as an evangelist than as a prophet; as an eyewitness, rather than as one

foretelling a far-off event. Yet all this clearness was lost upon the men of

his generation, and upon those who followed after. The nation had so long

been fickle towards God, and had trifled so long with God's truth, that it

was at length given up to a judicial hardness of heart, so that it could not

understand or perceive. They refused the plainest messages of grace, and were

so confirmed in unbelief that all their prophets cried with one plaintive

voice, "Who hath believed our report? and to whom is the arm of the Lord


Nor was it alone grievous that Israel sinned against the light which shone in

Isaiah's testimony; but, alas, she closed her eyes against the meridian

splendour of our Lord's own life. Jesus bore his own witness in his person,

teachings, works, and gifts. A sad wonder lies in the fact, that they did not

know the Lord of glory although they saw his miracles, which were sure

witnesses to his claims. He wrought among them works which none other man

did. There is about our Lord a likeness to God: in all that he does the

Godhead shines forth. He is so pure that he can say, "Which of you convinceth

me of sin?" How like to him who is saluted as "Holy, Holy, Holy, Lord God of

Hosts!" His teaching is so full of tenderness and gentleness that since God

is love, we conclude that Christ is God. His many miracles touch upon every

point in the great circle of omnipotence. What is there that God can do which

the Christ did not do? Was he not multiform and multitudinous in his works of

power and grace? Herein lay the wonder, that though he did so many miracles

before them, not in secret but actually before their eyes; though he fed them

with bread which they could see, and handle, and eat; though he healed the

sick and raised the dead, they yet believed not on him. How sadly far can men

go in unbelief, prejudice, and hardness of heart! How dim can human eyes

become when men refuse to see! How darkened the understanding when men are

unwilling to comprehend! Let us tremble at this, lest ourselves by imitating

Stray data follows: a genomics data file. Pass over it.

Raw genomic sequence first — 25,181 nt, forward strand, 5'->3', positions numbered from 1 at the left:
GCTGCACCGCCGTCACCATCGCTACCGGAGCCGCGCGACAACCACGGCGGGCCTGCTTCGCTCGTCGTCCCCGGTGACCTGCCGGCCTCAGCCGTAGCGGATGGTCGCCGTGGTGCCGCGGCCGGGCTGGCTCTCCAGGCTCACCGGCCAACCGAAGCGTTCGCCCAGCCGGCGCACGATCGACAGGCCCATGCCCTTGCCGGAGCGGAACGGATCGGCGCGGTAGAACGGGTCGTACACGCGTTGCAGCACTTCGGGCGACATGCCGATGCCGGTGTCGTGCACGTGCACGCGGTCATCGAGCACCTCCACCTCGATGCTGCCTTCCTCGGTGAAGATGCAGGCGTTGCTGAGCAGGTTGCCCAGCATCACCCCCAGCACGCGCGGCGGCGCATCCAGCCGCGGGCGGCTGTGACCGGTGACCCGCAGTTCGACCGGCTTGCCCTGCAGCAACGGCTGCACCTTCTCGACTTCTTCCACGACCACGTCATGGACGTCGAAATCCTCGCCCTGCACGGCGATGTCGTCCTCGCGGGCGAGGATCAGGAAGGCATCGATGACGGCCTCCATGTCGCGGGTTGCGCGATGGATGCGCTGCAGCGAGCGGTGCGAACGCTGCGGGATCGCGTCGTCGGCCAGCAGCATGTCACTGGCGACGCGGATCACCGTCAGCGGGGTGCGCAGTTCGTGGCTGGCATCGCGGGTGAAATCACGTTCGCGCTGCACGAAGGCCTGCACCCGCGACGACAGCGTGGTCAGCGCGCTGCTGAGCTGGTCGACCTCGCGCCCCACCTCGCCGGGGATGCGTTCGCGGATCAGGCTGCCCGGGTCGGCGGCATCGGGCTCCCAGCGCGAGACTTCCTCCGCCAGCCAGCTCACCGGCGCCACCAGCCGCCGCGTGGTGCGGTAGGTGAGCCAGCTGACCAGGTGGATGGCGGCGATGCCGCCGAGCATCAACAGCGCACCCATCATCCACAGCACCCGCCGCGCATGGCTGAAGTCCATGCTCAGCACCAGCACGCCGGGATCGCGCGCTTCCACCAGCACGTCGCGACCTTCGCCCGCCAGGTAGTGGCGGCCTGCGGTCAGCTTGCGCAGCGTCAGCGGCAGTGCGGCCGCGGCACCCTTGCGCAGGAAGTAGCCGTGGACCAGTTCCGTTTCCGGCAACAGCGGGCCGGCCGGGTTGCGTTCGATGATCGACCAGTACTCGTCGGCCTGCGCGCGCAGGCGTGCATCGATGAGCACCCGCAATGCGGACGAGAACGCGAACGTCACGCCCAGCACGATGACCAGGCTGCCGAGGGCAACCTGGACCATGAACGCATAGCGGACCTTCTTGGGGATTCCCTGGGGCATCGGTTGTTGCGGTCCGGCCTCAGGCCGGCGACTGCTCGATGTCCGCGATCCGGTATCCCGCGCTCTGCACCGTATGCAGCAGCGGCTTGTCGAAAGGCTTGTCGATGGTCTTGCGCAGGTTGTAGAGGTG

the chosen people in their unbelief should fall into like bondage to

prejudice and ignorance, lest we by tampering with truth should come at last

to be incapable of perceiving it, lest we also by rejecting the testimony of

God should be given up to our own willfulness, to believe a lie and refuse

the truth. Such, then, as Isaiah had foreseen, was the state of Israel in our

Lord's day: never clearer evidence, and never more obstinate refusal to see

it; never truth more plain, and never rejection so determined. Woe to those

who close their ears; for the day cometh when they shall no longer hear! Woe

to those who shut their eyes to the light, for they shall ere long be made

blind! Isaiah was informed that such would be the outcome of his ministry:

the Lord bade him say to the people, "Hear ye indeed, but underststand not;

and see ye indeed, but perceive not." This must have been a very sad business

for so generous and tender-hearted a man of God. It was painful to him to be

so clear and yet to be so little understood. He was the Paul of the Old

Testament; to him belonged fulness of knowledge, clearness of vision,

plainness of speech, and faithfulness of spirit, and yet none of these things

could make the people understand his message and receive it into their

hearts. He was sublime in thought, attractive in word, and affectionate in

spirit, and yet they did not believe his testimony; so that he must often

have been astonished and heart-broken as he spake in vain to a people who

were determined that they would not hear.

This morning I shall draw certain lessons for ourselves from the great

evangelical prophet, his ministry, and the people to whom he ministered so

vainly. Our first meditation shall be concerning Isaiah and his ministry: and

our second shall be concerning the people to whom he spake. Alas! I fear that

we who speak in the name of the Lord in these last days have also to deal

with hearts that are gross, ears that are heavy, and eyes that are dimmed.

Upon this generation also there is falling a measure of judicial withdrawal

of light and discernment; and we also have to cry, "Who hath believed our

report? and to whom is the arm of the Lord revealed?"

I. First, then, let me speak with you CONCERNING ISAIAH AND HIS MINISTRY. Oh,

that the Spirit of God may speak with power through me. Our text says two

things of Isaiah: first, that "he saw his glory," and secondly, that "he

spake of him."

The first statement is that Isaiah saw. Isaiah was a great seer: his prophesy

begins thus,-"The vision of Isaiah the son of Amoz, which he saw concerning

Judah and Jerusalem." All prophets were more or less seers, and saw what they

foretold; but Isaiah above others was endowed with the seeing and foreseeing

faculty. He had the clearest sight, and for that reason he had the clearest

speech. When a man speaks so that you cannot understand him, the usual reason

is that he does not understand himself; and when a man speaks so as to be

readily comprehended, it is because the thought in his own mind is well

defined. He that would speak well must see well. Mark the two things in the

text-"When Isaiah saw his glory, and spake of him."

In what sense is Isaiah said to have seen that which he spake? Does it not

mean that he realized his thoughts? that they stood out vividly, so as to

make a deep impression upon his own mind? Things to come were already come in

his apprehension: he beheld what he believed, he felt what he foretold. He

was not a dreamy person, maundering about half-fashioned, undeveloped